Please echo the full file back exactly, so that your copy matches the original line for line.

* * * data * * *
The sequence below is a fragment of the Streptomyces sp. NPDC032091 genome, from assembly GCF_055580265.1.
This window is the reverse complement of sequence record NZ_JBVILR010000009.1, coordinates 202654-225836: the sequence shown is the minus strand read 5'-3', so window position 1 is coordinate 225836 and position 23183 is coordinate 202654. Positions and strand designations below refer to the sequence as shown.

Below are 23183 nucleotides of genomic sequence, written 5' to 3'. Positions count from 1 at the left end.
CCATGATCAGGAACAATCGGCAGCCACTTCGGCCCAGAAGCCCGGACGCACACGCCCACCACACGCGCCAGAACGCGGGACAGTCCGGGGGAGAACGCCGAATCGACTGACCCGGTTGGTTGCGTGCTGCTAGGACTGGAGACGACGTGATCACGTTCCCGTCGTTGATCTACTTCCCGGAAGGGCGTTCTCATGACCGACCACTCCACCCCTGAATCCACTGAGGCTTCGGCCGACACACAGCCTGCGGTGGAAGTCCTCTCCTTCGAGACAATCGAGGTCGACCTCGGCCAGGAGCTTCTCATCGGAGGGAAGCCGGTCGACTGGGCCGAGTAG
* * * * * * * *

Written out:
The sequence below is a fragment of the Streptomyces sp. NPDC032091 genome, from assembly GCF_055580265.1.
This window is the reverse complement of sequence record NZ_JBVILR010000009.1, coordinates 202654-225836: the sequence shown is the minus strand read 5'-3', so window position 1 is coordinate 225836 and position 23183 is coordinate 202654. Positions and strand designations below refer to the sequence as shown.

Below are 23183 nucleotides of genomic sequence, written 5' to 3'. Positions count from 1 at the left end.
CCATGATCAGGAACAATCGGCAGCCACTTCGGCCCAGAAGCCCGGACGCACACGCCCACCACACGCGCCAGAACGCGGGACAGTCCGGGGGAGAACGCCGAATCGACTGACCCGGTTGGTTGCGTGCTGCTAGGACTGGAGACGACGTGATCACGTTCCCGTCGTTGATCTACTTCCCGGAAGGGCGTTCTCATGACCGACCACTCCACCCCTGAATCCACTGAGGCTTCGGCCGACACACAGCCTGCGGTGGAAGTCCTCTCCTTCGAGACAATCGAGGTCGACCTCGGCCAGGAGCTTCTCATCGGAGGGAAGCCGGTCGACTGGGCCGAGTAG